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Now that the PGA season for 2016-17 is in the books, here are my thoughts about some particular noteworthy moments.
Who would have ever imagined a season without a win by Jason Day, Rory McIlroy and Phil Mickelson? Collectively, they played in 56 tournaments, but were never truly in any of them.
Day started off the season ranked first overall in the world, but plummeted to seventh. He endured so much internal struggle due to the effect of his mother’s battle with cancer – from which she recovered. He won three of 20 tournaments in 2016, posted a second- and a third-place finish and placed in the top-10 an incredible 10 times. It just goes to show how tough the game is mentally. At one point, he consulted with Tiger Woods, who noticed a flaw in Day’s swing watching on television. You have to believe that with some time off from the rigors of the tournament, Day will have a chance to reset his mind and come back focused.
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Mickelson played in 22 tournaments and had five top-10 finishes. At age 47, you have to wonder if Mickelson has reached the point where the young bombers on the tour have caught up to him?
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McIlroy battled some injuries that limited him to only 14 tournaments. He also had to deal with a Twitter war ignited by former PGA Tour player Steve Elkington, who basically accused McIlroy of not caring anymore about winning. Hard to believe a former PGA Tour player would have the moxy to suggest one of the best on the Tour now had lost his mojo. For McIlroy, the season can best be chalked up to a learning experience.
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The heartwarming story probably goes to Sergio Garcia winning the Masters and finally shedding the tag as the best player not to win a Major.
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The heart-aching story, to me, is what happened to Day. When an athlete breaks down in public and decides to withdraw from a tournament it is news. When that athlete happens to be the best in his/her given sport it is in even more pronounced. But when it’s a story about an elite athlete whose parent is fighting a potentially life-threatening disease it takes on even more magnitude. On a lesser scale, I would include Dustin Johnson missing the Masters, a tournament he was expected to win, after falling down some steps the night before at a home he was renting. It played out like a CNN type of story with full-scale coverage. Johnson may never have that moment again. Then again, he has far too much talent and, all things being equal, he’ll bounce back. And lastly I would point to Matt Kuchar, who was so close to winning his first Major, only to lose to Jordan Spieth, who made the shot of the year on the 13th hole of the British Open to mitigate disaster. But after giving up the lead, Spieth bounced back strongly and Kuchar simply couldn’t keep up.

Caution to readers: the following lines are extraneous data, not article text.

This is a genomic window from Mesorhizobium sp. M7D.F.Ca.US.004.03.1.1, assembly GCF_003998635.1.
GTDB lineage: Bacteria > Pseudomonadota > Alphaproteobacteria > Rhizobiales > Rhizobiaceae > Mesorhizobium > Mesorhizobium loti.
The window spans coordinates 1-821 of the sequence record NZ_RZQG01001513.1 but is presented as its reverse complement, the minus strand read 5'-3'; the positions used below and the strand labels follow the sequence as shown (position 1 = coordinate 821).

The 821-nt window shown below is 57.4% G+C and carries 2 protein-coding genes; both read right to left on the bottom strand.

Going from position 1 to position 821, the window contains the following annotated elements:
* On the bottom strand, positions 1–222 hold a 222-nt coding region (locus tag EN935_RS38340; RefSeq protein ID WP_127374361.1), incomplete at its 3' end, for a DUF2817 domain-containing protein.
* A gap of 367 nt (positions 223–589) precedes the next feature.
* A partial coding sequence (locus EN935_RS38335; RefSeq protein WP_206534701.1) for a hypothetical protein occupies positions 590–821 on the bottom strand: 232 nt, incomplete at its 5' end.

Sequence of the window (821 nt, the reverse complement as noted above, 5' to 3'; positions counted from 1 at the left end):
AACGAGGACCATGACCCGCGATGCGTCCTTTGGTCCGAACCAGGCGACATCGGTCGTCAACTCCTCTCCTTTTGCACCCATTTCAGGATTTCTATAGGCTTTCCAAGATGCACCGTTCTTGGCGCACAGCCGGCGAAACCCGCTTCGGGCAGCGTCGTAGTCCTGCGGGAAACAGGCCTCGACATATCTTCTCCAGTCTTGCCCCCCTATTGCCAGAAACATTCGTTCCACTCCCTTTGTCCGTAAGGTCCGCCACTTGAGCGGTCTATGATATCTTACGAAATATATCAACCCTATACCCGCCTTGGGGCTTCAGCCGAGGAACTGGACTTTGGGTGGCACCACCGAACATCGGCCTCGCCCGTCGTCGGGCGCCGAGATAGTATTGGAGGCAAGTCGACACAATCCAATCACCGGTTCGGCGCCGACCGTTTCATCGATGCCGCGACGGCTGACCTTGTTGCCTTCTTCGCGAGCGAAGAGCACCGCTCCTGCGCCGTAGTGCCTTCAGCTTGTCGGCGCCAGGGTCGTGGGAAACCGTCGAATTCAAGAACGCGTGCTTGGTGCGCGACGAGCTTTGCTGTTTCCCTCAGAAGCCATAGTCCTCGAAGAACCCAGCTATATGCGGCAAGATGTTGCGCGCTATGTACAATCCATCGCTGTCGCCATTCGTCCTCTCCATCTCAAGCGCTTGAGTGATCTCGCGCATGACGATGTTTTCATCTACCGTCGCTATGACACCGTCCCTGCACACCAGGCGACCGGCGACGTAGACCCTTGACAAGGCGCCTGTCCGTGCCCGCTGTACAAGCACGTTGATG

Spieth made so many shots in 2016-2017 that he’ll have his own highlight reel. But this was the season he overcame some of his own demons and proved his prowess as arguably the best player in the world now. Some may say it's Johnson. Then again, Spieth’s buddy, Justin Thomas, may have signaled he is ready to become the best. Winning five of 25 tournaments and finishing first in The FedEx Cup point race are indications the 24-year-old from Kentucky is a special player.
The overall season had numerous rookies winning their first tournaments, proving that there’s an incredible talent pool right now. While there might be a few that stand out as the pre-eminent players, it should make for an interesting season in 2017-2018.